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Bill helps rural Nebraska towns with few houses for workers

April 9, 2017

LINCOLN, Neb. (AP) — City officials and developers in rural Nebraska are closely watching a measure being considered in the Legislature that would create housing grants, but they acknowledge it won’t solve the problem of a dearth of workforce housing in small towns.

Although housing is a crucial concern when towns try to attract new business, small communities have fewer developers and workers needed for residential construction, and housing must be built on a smaller scale.

It creates a difficult situation for a city like Norfolk, which recently attracted a pipe manufacturing plant that will employ at least 300 people. The northeast Nebraska community of 24,000 only has about 125 homes on the market and fewer than half of them cost less than $150,000.

“It’s one of the first questions employers who are looking to expand ask about,” Norfolk city administrator Shane Weidner said. “It’s schools and housing.”

Norfolk tries to use its tools, like tax increment financing subsidies and developing infrastructure to make it easier for developers to build, but money is still tight, Weidner said.

“Our local problem here in Norfolk, and it’s common in rural Nebraska, is that we need all sorts of housing,” Weidner said.

That assessment is backed up by the most recent University of Nebraska Rural Poll, which queried about 1,750 Nebraska residents living outside of Omaha and Lincoln. The poll found many Nebraska residents living near smaller towns believe their communities don’t have enough houses or apartments to rent or purchase. Residents of central Nebraska are more likely than those in the Panhandle to believe there aren’t housing options.

“You can arguably say there’s a greater housing deficit in rural areas than in metropolitan areas,” researcher Randy Cantrell said.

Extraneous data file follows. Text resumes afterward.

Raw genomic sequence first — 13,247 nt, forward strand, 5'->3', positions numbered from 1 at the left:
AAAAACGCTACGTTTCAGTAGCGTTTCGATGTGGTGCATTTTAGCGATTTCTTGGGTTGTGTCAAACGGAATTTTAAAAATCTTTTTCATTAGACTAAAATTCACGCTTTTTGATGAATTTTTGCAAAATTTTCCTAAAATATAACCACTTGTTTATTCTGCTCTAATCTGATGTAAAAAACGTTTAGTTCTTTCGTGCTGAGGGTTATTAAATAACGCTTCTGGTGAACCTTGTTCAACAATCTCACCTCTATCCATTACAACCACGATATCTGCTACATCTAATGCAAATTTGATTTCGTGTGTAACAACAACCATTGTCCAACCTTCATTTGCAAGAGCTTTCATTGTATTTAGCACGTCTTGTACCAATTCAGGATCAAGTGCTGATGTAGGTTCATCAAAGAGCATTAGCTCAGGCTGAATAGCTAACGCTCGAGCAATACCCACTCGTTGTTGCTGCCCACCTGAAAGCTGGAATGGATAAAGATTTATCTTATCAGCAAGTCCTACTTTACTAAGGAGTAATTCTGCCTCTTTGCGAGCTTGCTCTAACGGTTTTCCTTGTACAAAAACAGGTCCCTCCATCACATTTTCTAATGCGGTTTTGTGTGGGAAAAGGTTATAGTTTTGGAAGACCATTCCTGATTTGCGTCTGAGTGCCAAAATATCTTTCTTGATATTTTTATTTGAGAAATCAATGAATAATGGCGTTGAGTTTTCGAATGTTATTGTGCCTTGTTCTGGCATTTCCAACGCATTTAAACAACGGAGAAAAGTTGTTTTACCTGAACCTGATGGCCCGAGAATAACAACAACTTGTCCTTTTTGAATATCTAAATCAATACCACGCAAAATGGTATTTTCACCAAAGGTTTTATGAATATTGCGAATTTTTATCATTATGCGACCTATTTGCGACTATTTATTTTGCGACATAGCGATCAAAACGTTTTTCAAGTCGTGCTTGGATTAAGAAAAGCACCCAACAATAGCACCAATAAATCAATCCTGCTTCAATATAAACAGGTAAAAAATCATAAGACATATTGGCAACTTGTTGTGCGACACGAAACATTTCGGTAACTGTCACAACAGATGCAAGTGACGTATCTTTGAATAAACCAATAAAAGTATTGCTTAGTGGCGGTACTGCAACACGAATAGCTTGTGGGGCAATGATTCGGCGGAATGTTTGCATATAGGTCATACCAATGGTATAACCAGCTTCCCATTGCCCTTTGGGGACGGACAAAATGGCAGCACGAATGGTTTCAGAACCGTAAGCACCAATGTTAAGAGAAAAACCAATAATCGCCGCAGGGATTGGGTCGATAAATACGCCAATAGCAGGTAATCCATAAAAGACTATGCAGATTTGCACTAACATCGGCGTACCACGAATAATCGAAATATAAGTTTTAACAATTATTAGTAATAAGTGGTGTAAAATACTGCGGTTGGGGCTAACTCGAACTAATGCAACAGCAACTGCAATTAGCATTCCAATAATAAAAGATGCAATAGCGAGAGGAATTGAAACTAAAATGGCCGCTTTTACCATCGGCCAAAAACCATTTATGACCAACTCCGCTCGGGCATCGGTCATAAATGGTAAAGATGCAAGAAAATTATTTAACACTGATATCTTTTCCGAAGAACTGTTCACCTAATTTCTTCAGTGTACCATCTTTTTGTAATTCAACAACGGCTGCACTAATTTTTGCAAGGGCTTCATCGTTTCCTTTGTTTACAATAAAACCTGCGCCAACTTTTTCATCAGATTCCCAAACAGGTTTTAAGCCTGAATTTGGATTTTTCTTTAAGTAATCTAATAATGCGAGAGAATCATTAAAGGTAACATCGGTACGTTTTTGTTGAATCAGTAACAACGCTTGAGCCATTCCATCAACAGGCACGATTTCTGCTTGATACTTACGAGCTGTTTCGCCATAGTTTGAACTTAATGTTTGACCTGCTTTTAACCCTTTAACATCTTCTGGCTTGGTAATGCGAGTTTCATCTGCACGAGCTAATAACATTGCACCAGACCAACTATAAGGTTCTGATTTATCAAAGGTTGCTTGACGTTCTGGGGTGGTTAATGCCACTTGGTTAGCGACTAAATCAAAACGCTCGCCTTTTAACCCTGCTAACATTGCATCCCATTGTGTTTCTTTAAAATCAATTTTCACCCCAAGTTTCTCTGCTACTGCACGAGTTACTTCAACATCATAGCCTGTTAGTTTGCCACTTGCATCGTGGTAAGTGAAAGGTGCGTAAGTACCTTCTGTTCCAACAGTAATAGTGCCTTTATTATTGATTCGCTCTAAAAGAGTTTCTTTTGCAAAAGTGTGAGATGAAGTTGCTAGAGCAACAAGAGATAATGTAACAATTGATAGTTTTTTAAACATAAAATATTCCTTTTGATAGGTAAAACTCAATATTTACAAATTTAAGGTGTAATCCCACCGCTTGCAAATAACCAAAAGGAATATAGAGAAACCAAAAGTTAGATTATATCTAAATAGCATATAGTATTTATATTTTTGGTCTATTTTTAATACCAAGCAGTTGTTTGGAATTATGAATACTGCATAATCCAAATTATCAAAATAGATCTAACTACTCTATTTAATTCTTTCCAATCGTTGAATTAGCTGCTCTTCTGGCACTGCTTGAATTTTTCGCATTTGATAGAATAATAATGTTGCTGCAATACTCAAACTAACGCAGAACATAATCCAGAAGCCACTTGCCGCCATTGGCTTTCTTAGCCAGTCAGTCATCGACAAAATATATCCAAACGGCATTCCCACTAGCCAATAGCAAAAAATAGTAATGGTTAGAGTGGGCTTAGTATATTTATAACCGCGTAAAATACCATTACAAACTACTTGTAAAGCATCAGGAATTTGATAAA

A bill sponsored by Sen. Matt Williams of Gothenburg that could pass the Legislature this week would provide grants for nonprofit development corporations that build or rehabilitate homes in any county with fewer than 100,000 residents. Groups that receive the grants would have to match the funds.

“It’s not the silver bullet,” Williams said. “It’s not going to cure all these ills. But at least it creates an opportunity for communities to match their own dollars with some grant money and allows those communities to engage in workforce housing opportunities.”

His bill would create the Rural Workforce Housing Investment Fund by transferring about $7 million in unused money from the state’s Affordable Housing Trust Fund. An audit released last month found the state Department of Economic Development let the affordable housing fund accumulate an $11 million balance and failed to guarantee grant recipients had a match.

Subsidies, including grants and tax incentives, are one way developers can try to make a house more affordable, said Grand Island developer Amos Anson. They can also try to find a way to bring down the whole cost of living, so homeowners make up for a high mortgage payment with lower utilities.

Anson is now proposing changes to Grand Island’s zoning code that would allow him to build smaller houses more in line with the town’s older properties. Average home sizes have grown from less than 1,000 square feet in 1950 to close to 2,400 square feet in 2010, and those larger homes cost more to maintain and heat, Anson said.

“I’m not trying to create an affordable house,” he said. “I’m trying to create a sustainable way to live.”

His central Nebraska city of 50,000 has 80 homes on the market, and only about 20 of them cost less than $150,000. More than a third of the homes for sale cost more than $200,000, putting them out of the price range of young families and workers who the city would like to attract, Anson said.

Smaller towns are less likely to have developers, laborers and the demand for as many houses as large cities like Lincoln and Omaha, Hastings Economic Development Corporation executive director Dave Rippe said.

The south central city of 25,000 sees about 40 new housing starts each year, he said, and developers can’t take advantage of the economies of scale like they can in larger cities, leading to higher prices for renters and buyers, Rippe said.

Many people who work in Hastings commute from surrounding towns, and apartments go quickly. Rippe, who also owns apartments, said he usually gets at least one call a week checking if he has vacancies even though he doesn’t advertise his units.

“If there’s not a place for somebody to live, they can’t live here,” Rippe said.


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